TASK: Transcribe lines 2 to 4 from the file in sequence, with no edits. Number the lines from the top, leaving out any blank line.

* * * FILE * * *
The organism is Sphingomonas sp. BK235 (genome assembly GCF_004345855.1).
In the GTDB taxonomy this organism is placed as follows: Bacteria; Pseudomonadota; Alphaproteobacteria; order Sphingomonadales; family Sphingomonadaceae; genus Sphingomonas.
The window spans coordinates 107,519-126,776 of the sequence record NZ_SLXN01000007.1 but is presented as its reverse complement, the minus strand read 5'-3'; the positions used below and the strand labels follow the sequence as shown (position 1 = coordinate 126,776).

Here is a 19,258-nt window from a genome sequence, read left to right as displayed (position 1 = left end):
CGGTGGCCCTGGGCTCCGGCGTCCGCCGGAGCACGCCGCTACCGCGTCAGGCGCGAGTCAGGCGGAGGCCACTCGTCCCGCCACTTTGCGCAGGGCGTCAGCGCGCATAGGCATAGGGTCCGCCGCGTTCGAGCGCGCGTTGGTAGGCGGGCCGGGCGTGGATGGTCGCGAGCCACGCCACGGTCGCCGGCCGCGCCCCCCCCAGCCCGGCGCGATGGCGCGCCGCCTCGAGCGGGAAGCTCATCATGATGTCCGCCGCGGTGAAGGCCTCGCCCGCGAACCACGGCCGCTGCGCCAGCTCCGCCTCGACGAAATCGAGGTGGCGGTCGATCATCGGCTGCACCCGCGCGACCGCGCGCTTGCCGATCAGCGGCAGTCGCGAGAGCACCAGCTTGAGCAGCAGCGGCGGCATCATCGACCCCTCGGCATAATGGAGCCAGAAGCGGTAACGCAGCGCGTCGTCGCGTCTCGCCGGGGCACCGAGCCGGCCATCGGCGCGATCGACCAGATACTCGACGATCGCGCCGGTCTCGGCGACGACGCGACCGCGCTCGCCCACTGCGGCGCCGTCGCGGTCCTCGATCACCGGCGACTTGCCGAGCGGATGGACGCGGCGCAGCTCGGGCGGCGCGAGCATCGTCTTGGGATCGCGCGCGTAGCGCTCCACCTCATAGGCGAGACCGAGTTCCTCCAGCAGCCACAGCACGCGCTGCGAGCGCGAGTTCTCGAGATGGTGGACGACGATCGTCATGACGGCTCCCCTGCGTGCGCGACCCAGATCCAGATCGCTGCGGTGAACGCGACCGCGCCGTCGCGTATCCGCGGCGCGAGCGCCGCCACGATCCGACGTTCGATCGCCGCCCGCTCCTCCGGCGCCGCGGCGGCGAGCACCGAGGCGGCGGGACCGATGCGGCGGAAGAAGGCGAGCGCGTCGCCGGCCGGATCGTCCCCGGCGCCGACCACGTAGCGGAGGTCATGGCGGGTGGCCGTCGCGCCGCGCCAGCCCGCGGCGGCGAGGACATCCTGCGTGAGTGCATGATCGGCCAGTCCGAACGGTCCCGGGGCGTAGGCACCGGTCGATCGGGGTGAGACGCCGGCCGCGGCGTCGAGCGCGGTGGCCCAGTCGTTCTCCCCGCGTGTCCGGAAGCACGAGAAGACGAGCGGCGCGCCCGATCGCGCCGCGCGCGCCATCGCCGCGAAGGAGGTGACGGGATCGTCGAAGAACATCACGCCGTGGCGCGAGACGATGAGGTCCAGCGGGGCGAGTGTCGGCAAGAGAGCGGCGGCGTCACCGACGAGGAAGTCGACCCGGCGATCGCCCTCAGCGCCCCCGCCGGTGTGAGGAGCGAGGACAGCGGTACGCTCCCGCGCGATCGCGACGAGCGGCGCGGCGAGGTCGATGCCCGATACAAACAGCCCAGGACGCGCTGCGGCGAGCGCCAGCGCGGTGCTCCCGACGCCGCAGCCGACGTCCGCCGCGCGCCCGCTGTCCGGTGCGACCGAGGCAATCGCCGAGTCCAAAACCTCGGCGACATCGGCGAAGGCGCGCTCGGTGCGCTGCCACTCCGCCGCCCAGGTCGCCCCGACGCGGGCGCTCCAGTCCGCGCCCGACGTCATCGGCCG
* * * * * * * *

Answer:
In the GTDB taxonomy this organism is placed as follows: Bacteria; Pseudomonadota; Alphaproteobacteria; order Sphingomonadales; family Sphingomonadaceae; genus Sphingomonas.
The window spans coordinates 107,519-126,776 of the sequence record NZ_SLXN01000007.1 but is presented as its reverse complement, the minus strand read 5'-3'; the positions used below and the strand labels follow the sequence as shown (position 1 = coordinate 126,776).

Here is a 19,258-nt window from a genome sequence, read left to right as displayed (position 1 = left end):